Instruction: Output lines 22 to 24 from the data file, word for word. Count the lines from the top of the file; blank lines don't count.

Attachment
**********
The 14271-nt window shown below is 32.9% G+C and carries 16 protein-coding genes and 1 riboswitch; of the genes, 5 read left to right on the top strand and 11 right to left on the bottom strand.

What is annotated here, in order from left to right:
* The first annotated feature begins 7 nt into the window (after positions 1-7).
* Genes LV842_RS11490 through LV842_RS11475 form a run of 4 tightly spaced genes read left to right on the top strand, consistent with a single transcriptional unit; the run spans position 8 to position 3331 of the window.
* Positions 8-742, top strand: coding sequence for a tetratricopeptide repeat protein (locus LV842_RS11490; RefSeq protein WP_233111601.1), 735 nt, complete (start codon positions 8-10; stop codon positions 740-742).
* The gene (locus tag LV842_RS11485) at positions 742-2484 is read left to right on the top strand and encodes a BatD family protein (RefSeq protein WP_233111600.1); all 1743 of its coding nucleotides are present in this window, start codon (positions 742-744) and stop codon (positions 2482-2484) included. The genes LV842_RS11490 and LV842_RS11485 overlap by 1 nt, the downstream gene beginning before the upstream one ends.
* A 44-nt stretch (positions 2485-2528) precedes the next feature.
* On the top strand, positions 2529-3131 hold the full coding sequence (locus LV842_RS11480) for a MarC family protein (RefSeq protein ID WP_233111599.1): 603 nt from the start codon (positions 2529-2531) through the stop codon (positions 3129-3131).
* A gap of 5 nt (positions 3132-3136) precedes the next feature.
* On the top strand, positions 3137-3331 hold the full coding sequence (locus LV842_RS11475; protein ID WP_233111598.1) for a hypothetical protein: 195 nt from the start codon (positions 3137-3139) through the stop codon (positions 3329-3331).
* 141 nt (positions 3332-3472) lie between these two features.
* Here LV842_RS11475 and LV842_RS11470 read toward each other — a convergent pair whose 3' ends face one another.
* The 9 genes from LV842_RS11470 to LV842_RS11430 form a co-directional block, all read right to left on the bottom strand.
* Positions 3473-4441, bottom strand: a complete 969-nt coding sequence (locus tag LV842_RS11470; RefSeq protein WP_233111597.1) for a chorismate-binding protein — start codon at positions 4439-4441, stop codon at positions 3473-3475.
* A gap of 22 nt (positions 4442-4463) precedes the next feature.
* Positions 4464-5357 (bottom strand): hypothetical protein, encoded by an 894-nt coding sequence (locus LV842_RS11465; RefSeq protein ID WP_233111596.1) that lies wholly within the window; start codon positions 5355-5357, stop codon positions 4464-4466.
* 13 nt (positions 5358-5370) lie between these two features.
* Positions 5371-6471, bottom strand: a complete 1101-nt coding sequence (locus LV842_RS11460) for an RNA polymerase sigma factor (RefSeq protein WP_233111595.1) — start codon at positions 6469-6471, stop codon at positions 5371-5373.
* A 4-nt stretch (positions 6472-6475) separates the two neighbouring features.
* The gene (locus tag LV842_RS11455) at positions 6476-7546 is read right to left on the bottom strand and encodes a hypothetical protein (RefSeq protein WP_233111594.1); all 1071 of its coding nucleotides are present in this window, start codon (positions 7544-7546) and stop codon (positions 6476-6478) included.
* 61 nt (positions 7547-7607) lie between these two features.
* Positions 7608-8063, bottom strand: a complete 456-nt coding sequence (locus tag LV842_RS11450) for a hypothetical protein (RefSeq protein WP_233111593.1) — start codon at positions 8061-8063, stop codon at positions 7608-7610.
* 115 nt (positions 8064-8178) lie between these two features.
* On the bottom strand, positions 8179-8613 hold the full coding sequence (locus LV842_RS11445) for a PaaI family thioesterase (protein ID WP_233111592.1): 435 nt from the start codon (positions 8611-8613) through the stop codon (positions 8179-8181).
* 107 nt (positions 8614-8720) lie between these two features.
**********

* Positions 7608-8063, bottom strand: a complete 456-nt coding sequence (locus tag LV842_RS11450) for a hypothetical protein (RefSeq protein WP_233111593.1) — start codon at positions 8061-8063, stop codon at positions 7608-7610.
* 115 nt (positions 8064-8178) lie between these two features.
* On the bottom strand, positions 8179-8613 hold the full coding sequence (locus LV842_RS11445) for a PaaI family thioesterase (protein ID WP_233111592.1): 435 nt from the start codon (positions 8611-8613) through the stop codon (positions 8179-8181).